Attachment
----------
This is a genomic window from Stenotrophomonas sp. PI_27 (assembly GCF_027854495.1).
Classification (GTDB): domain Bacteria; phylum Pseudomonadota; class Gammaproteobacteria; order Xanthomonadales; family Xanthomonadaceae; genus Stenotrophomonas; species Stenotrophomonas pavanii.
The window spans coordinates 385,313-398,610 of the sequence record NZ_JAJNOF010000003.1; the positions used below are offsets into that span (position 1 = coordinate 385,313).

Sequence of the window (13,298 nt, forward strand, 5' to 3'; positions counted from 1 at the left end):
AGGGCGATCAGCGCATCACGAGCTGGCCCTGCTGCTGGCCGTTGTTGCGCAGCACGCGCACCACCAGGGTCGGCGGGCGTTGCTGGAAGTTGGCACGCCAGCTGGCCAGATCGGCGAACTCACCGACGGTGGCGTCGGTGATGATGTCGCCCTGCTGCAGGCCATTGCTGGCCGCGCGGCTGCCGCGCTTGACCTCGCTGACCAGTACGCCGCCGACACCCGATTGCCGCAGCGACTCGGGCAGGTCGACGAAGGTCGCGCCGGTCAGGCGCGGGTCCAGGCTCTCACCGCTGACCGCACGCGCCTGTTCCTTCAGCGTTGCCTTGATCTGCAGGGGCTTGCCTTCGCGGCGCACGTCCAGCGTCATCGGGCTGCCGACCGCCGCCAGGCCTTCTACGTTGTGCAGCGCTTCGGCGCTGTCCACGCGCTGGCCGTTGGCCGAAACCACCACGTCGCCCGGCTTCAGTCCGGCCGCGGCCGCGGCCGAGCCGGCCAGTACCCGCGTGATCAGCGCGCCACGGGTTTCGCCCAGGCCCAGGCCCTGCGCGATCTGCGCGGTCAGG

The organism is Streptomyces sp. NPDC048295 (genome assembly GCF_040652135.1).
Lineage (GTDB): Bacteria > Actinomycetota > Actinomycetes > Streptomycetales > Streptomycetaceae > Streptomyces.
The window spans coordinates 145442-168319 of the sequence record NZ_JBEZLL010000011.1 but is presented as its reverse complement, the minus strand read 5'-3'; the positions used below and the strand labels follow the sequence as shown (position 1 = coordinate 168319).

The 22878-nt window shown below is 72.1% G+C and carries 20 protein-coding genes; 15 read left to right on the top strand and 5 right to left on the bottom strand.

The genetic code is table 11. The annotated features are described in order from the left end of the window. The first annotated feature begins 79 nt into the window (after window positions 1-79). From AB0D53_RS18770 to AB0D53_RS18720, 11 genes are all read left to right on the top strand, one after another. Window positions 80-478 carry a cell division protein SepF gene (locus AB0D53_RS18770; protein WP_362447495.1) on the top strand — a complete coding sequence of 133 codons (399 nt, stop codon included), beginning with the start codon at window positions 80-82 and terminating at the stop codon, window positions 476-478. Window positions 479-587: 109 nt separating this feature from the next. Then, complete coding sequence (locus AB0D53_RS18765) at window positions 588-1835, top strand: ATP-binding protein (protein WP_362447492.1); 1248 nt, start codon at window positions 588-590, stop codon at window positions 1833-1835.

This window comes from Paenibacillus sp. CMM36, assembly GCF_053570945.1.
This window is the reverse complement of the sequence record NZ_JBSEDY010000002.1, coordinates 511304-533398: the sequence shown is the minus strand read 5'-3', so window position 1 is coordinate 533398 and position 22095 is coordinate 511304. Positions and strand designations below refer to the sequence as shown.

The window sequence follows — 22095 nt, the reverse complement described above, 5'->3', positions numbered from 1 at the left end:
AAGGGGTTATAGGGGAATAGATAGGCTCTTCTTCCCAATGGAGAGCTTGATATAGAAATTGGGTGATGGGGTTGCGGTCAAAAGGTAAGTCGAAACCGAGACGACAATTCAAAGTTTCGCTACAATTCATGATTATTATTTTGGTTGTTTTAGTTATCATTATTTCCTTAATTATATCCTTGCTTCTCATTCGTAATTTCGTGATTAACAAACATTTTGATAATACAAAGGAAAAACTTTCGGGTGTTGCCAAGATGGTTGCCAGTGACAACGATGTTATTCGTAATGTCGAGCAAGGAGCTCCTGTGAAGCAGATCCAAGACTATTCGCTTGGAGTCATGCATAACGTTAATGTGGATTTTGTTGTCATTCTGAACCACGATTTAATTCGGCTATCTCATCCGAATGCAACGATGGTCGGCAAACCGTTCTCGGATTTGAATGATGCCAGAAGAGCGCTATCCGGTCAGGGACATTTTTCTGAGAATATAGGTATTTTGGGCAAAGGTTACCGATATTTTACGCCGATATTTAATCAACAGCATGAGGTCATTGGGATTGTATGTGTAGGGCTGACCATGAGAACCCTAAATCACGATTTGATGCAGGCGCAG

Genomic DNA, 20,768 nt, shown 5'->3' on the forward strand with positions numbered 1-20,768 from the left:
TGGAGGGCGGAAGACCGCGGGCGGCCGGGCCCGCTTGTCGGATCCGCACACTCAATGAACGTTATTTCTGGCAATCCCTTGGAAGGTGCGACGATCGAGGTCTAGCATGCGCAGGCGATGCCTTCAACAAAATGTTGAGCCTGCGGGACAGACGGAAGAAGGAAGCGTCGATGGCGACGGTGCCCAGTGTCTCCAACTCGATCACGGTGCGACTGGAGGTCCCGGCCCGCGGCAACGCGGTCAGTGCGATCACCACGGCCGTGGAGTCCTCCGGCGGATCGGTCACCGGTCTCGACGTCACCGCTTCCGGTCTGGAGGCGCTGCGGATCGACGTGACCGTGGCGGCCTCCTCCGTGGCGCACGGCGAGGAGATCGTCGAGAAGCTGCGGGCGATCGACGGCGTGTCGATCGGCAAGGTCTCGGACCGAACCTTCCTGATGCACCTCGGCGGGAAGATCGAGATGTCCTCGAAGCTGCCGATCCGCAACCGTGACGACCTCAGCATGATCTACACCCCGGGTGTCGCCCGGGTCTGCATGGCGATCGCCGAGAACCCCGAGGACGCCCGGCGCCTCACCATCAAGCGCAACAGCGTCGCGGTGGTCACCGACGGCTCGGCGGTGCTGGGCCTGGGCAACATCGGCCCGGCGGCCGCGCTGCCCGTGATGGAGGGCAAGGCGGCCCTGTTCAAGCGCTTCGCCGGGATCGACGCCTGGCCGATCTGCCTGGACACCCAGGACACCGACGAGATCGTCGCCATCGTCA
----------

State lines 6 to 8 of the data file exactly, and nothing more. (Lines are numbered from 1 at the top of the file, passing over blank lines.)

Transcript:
The organism is Streptomyces sp. NPDC048295 (genome assembly GCF_040652135.1).
Lineage (GTDB): Bacteria > Actinomycetota > Actinomycetes > Streptomycetales > Streptomycetaceae > Streptomyces.
The window spans coordinates 145442-168319 of the sequence record NZ_JBEZLL010000011.1 but is presented as its reverse complement, the minus strand read 5'-3'; the positions used below and the strand labels follow the sequence as shown (position 1 = coordinate 168319).